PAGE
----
The story of Lightyear is a slightly unusual one. Unlike many other companies, we didn’t start with a commercial product which we then greenwashed by knitting a nice sustainable story around it. Instead, our journey began with five idealistic almost-graduates taking a long, hard look at how best to make an impact on the planet.
We soon realised that the only way to look at sustainability is by seeing the world as one vast and intricate system. There are plenty of moving parts in this system that work independently, but they also need to be in balance with each other. It made us understand the need for sustainable solutions that could run indefinitely – at least in theory – without depleting any natural resources. This idea would eventually inspire Lightyear’s infinity ∞ logo.
Our intention was clear: setting up an impact-driven company where we could use our skills to solve some of the world’s most pressing problems. In fact, we came up with a long list of problems ranging from city mobility and sea transport to agricultural challenges and even safeguarding bees. Known jokingly as ‘Koen’s list’, some people still refer to it internally.
Using our solar-team experience
We kept an open mind about where to focus our efforts. But with mobility being one of the largest contributors to climate change, and given our previous experience with Solar Team Eindhoven, we chose mobility. After all, we’d already won the Solar Challenge twice in a row with the world’s first solar-powered family car.
The Challenge had taught us that by being laser-focused on efficiency, it’s possible to design a solar vehicle with unmatched performance. But it also made us realise that nobody would take that vehicle seriously as a conventional mode of transport – at least not until we improved its aesthetics and comfort.
That’s when we decided to set up Lightyear. We teamed up with the sun to build better cars, and it became our mission to provide clean mobility for everyone, everywhere. Using nature’s unlimited supply of light, our aim was to complement it with modern technology and ultra-efficient design.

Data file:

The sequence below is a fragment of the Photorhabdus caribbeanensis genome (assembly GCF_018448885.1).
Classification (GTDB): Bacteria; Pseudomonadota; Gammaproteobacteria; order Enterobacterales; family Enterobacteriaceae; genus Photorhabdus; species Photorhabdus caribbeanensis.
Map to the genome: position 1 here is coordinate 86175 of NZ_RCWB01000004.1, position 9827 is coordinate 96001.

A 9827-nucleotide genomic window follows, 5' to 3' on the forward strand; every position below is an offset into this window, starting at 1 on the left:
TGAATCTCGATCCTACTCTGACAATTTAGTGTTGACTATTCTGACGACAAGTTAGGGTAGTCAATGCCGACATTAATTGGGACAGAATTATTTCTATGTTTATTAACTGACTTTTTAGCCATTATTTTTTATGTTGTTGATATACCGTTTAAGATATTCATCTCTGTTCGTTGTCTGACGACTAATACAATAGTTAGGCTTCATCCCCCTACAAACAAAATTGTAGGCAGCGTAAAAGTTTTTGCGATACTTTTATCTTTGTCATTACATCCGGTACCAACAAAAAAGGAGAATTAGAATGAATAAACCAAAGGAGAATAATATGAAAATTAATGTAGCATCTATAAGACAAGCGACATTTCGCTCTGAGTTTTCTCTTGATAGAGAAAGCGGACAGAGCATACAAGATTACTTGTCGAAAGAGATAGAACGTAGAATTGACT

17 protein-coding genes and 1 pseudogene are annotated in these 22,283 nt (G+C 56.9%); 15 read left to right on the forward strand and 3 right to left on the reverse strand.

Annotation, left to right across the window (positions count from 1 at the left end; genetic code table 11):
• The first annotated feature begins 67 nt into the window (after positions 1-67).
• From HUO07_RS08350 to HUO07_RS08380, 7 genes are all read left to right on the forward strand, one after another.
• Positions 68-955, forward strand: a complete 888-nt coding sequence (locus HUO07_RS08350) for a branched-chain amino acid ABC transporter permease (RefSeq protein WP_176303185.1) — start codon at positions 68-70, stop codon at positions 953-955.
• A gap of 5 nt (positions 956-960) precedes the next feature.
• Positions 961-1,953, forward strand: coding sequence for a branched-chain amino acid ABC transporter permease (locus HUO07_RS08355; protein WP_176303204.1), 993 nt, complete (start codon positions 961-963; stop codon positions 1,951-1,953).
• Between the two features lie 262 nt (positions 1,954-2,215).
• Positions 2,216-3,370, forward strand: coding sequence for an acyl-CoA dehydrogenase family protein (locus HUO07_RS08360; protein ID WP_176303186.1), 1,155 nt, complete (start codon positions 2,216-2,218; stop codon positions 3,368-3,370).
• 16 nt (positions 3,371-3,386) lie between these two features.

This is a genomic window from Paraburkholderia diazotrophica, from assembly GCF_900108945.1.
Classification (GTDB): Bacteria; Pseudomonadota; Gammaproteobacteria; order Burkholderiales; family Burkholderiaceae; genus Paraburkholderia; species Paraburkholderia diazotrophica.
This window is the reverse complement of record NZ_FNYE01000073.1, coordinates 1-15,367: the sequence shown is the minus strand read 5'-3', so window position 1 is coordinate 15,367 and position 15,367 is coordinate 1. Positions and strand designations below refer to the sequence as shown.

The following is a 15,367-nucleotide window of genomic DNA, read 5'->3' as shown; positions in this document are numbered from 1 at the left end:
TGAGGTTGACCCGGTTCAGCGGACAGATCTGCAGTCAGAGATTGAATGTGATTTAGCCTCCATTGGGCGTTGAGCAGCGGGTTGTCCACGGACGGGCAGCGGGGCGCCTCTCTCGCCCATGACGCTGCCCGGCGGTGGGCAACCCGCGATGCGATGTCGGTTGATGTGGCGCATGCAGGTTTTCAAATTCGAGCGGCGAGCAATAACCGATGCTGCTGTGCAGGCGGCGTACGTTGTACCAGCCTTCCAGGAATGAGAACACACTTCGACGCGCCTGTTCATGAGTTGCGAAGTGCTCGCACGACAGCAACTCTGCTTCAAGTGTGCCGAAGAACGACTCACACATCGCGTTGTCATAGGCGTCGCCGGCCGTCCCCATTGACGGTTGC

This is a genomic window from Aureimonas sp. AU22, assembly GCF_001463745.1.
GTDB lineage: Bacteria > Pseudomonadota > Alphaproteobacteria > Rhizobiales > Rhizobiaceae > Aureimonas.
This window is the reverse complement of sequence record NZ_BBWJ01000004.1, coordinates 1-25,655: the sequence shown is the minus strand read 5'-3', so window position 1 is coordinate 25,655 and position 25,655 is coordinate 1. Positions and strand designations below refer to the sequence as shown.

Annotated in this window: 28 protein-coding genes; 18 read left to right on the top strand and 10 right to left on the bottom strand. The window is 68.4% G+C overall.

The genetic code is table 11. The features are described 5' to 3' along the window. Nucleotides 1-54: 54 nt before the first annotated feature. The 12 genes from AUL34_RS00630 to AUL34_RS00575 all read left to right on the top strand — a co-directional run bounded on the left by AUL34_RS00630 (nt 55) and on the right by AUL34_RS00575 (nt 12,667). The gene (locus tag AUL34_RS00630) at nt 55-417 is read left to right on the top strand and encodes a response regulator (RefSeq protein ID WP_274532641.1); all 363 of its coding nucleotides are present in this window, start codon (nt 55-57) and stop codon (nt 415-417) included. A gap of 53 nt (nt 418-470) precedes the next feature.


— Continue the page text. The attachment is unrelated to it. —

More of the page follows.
The systems-approach I mentioned earlier became even more important throughout the development of Lightyear One. It taught us that, while technology and range are important, customers need to adopt the vehicle as a whole. So, unless performance was matched with beautiful design and driving comfort, we knew Lightyear One would never make its way into people's lives and hearts.
Being an impact-driven business, we also know that the more widely our solutions are adopted, the higher the positive knock-on effect on the environment. There are trade-offs to be made of course, but in some ways, the equation is simple. The more we increase our sales by prioritizing beautiful design, user experience and excellent performance, the more we can reduce dependency on fossil fuels.
The future of impact-driven companies
Impact-driven businesses have a great future ahead, precisely because they merge profit-generation with benefiting society. Businesses like ours will therefore continue to grow thanks to the increasing environmental awareness and sustainable alternatives growing more popular.
Meanwhile, with everyone dipping into the same talent pool, being able to make a positive impact on the world also becomes a huge draw for new employees. Impact-driven businesses can have the pick of the litter when it comes to new talent, which gives them an extra edge in terms of innovation and market share.
It’s clear that we’re on the brink of an exciting transition towards a more sustainability-focused economy. Lightyear is proud to demonstrate that increasing profits and improving the environment can indeed go hand in hand.
Yet, businesses of all kinds can do their bit in making their part of the world a better place. After all, there are still plenty of items left on Koen’s list.